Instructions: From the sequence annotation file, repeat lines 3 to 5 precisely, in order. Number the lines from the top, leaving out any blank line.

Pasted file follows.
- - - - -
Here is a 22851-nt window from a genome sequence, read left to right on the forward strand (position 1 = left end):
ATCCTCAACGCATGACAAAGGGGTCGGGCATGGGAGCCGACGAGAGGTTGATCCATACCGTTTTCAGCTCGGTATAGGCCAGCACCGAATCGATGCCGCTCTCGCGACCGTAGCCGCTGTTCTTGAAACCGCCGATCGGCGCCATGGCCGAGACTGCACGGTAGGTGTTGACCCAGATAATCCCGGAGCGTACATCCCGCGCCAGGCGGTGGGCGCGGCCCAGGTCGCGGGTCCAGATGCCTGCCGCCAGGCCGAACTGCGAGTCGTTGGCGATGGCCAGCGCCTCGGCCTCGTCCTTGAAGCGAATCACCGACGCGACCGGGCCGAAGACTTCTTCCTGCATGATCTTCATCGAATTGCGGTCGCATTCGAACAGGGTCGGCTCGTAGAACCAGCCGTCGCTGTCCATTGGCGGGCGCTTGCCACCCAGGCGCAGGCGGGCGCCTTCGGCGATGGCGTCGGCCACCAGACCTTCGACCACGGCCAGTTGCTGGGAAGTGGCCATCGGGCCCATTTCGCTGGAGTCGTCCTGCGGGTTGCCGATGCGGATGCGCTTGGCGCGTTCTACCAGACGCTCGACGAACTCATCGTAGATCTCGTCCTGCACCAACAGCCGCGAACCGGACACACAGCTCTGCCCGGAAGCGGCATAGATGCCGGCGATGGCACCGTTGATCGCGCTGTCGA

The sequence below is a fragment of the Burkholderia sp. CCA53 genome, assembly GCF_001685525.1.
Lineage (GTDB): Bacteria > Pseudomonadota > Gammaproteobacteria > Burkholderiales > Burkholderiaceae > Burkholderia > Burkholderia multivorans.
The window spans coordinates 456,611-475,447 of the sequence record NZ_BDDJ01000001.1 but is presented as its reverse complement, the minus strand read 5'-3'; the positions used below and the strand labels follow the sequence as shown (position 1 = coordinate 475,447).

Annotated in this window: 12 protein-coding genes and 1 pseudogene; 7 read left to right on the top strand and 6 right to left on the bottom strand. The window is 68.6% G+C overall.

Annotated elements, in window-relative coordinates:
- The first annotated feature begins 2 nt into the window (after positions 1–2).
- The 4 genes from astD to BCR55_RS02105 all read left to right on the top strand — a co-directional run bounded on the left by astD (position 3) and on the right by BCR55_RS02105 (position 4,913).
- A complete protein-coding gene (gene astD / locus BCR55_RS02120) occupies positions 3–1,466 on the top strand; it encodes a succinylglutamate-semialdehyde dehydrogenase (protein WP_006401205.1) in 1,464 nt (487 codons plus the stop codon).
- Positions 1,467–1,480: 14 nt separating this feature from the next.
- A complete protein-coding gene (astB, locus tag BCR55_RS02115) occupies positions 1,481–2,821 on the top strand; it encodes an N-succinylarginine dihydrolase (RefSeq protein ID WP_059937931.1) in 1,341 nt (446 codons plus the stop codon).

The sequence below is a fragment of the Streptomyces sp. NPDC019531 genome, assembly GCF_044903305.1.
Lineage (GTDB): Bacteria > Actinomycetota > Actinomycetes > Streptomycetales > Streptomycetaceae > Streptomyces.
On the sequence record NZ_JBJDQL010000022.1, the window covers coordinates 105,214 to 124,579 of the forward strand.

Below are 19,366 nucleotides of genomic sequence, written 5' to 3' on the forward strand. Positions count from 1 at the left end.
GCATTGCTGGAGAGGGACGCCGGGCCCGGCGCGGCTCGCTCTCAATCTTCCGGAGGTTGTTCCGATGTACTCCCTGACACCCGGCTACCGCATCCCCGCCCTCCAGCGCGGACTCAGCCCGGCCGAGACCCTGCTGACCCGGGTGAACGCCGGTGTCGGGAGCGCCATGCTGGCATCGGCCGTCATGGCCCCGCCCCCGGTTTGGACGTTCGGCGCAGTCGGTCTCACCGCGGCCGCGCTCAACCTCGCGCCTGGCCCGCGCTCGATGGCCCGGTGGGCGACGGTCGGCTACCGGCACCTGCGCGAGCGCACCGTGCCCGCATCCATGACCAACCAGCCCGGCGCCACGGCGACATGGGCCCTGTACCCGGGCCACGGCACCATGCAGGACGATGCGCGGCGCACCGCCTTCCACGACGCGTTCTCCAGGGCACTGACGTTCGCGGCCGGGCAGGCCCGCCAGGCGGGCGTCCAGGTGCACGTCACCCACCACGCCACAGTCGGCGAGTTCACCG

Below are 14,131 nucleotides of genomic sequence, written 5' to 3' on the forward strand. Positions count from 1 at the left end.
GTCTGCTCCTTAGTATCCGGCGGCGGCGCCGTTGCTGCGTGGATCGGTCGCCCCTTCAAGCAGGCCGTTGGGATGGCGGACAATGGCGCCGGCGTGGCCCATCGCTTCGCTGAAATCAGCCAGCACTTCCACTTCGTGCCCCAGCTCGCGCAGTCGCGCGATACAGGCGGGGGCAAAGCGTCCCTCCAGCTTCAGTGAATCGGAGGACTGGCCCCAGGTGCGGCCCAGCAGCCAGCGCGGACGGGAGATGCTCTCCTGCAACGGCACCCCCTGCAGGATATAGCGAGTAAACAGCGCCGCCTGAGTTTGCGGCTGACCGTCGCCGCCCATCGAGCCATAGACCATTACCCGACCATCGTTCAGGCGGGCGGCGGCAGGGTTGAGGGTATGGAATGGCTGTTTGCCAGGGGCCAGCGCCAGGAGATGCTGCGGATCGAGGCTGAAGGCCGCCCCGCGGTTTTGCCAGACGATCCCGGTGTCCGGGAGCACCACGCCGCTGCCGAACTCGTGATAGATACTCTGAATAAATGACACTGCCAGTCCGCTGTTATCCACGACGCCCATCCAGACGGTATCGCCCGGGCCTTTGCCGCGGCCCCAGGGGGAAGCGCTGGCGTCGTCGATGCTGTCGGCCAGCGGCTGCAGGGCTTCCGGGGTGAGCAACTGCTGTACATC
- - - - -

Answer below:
The sequence below is a fragment of the Burkholderia sp. CCA53 genome, assembly GCF_001685525.1.
Lineage (GTDB): Bacteria > Pseudomonadota > Gammaproteobacteria > Burkholderiales > Burkholderiaceae > Burkholderia > Burkholderia multivorans.
The window spans coordinates 456,611-475,447 of the sequence record NZ_BDDJ01000001.1 but is presented as its reverse complement, the minus strand read 5'-3'; the positions used below and the strand labels follow the sequence as shown (position 1 = coordinate 475,447).